The first 2-3 chapters are pretty dry for someone who is not an academic linguist. I assumed that this was essential foundation work for the chapters to come, but I'm still 100% convinced that wading through was wholly necessary.

Having said that, if you start this book, do not stall at this early point. I went from wishing it would get moving to wishing it would continue after I'd got to the end. It lays out clearly how we use language, the nuances of language, it's role as, not simply a method of communication, but in it's social context. One of the last chapters "Games People Play', covered how we use indirect speech, 'plausible deniability' and why in everything from bribing maitres d to sexual seduction.

Pinker's style is large able readable with a little effort. He stands up and then knocks down theory after theory, you might say with confidence in his own opinions. But overall I'd recommend this for anyone with an interest in where psychology and language meet. ( )
1 vote peterjt | Feb 20, 2020 |
Love it so far. So much here to cover, so rich and multi-faceted and so many "aha!" moments. He really is brilliant, but with that brilliance comes a tad bit of (probably rightly-earned) arrogance. Will update when finished. ( )
  charlyk | Nov 15, 2019 |
Showing 1-5 of 34 (next | show all)
Linguistic determinism is just one of the foes Pinker takes on. He engages with a number of rival theories of language. Sometimes he cuts a few argumentative corners in the interests of mounting a persuasive case. Still, it is not hard to forgive him. He may be partisan, but he is never boring. And he does know a lot about words.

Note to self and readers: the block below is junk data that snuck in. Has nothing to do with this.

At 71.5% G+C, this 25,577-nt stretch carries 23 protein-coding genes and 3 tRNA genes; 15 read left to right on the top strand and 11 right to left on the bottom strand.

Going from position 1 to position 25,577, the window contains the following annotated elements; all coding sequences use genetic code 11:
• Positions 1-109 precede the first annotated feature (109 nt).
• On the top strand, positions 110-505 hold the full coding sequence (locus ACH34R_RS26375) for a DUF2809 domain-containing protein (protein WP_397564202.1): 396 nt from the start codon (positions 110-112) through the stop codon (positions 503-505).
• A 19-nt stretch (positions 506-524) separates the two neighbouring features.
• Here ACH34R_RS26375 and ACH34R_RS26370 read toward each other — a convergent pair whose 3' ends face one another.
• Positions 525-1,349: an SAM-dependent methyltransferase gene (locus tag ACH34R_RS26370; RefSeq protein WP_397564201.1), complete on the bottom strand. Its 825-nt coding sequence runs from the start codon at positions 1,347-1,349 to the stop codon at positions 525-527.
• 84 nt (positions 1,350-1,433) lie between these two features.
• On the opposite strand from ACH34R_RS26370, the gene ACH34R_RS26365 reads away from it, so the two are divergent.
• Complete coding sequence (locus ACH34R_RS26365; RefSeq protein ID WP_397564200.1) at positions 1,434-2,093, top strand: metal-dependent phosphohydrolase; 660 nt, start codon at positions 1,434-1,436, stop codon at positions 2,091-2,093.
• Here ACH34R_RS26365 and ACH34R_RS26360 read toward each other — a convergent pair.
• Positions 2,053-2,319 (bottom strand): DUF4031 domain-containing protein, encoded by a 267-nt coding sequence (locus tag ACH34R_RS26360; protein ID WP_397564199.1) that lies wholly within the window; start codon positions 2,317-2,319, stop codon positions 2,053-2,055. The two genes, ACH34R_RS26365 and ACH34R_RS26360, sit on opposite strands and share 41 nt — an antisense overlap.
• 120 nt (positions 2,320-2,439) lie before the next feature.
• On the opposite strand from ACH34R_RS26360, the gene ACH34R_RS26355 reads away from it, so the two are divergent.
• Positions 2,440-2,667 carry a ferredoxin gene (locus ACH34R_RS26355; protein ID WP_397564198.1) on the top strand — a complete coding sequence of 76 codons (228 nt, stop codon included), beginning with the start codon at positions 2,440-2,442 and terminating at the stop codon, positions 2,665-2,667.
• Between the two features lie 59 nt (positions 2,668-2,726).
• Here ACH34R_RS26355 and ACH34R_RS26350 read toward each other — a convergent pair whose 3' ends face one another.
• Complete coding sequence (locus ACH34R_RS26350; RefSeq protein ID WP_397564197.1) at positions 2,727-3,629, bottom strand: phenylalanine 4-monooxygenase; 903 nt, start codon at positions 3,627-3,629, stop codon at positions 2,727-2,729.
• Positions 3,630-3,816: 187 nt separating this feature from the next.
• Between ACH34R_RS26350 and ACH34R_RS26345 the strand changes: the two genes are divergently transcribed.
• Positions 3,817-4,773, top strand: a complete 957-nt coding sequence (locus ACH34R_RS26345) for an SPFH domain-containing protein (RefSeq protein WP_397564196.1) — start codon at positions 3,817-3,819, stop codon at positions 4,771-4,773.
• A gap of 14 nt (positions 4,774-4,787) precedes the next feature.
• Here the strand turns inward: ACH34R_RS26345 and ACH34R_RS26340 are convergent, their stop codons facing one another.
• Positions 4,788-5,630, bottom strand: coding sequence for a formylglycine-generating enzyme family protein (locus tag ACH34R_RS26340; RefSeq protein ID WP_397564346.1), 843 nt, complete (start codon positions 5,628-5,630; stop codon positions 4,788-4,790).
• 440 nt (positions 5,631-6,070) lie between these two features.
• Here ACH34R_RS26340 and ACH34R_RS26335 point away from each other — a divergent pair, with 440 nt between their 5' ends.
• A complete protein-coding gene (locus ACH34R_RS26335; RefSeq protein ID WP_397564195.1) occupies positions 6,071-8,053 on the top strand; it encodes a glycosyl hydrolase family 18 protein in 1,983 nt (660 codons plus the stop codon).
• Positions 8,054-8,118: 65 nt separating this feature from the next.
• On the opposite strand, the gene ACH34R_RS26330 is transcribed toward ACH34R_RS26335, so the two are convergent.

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There is a theory of space and time embedded in the way we use words.
On September 11, 2001, at 8:46 A.M., a hijacked airliner crashed into the north tower of the World Trade Center in New York.
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Psychologist Pinker explains how the mind works in a completely new way--by examining how we use words. Every time we swear, we reveal something about human emotions. When we use an innuendo to convey a bribe, threat, or sexual come-on (rather than just blurting it out), we disclose something about human relationships. Our use of prepositions and tenses tap into peculiarly human concepts of space and time, and our nouns and verbs tap into mental models of matter and causation. Even the names we give our babies, as they change from decade to decade, have important things to day about our relations to our children and to society. Pinker takes on both scientific questions--such as whether language affects thought, and which of our concepts are innate--and questions from the headlines and everyday life.--From publisher description.

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Penguin Australia

An edition of this book was published by Penguin Australia.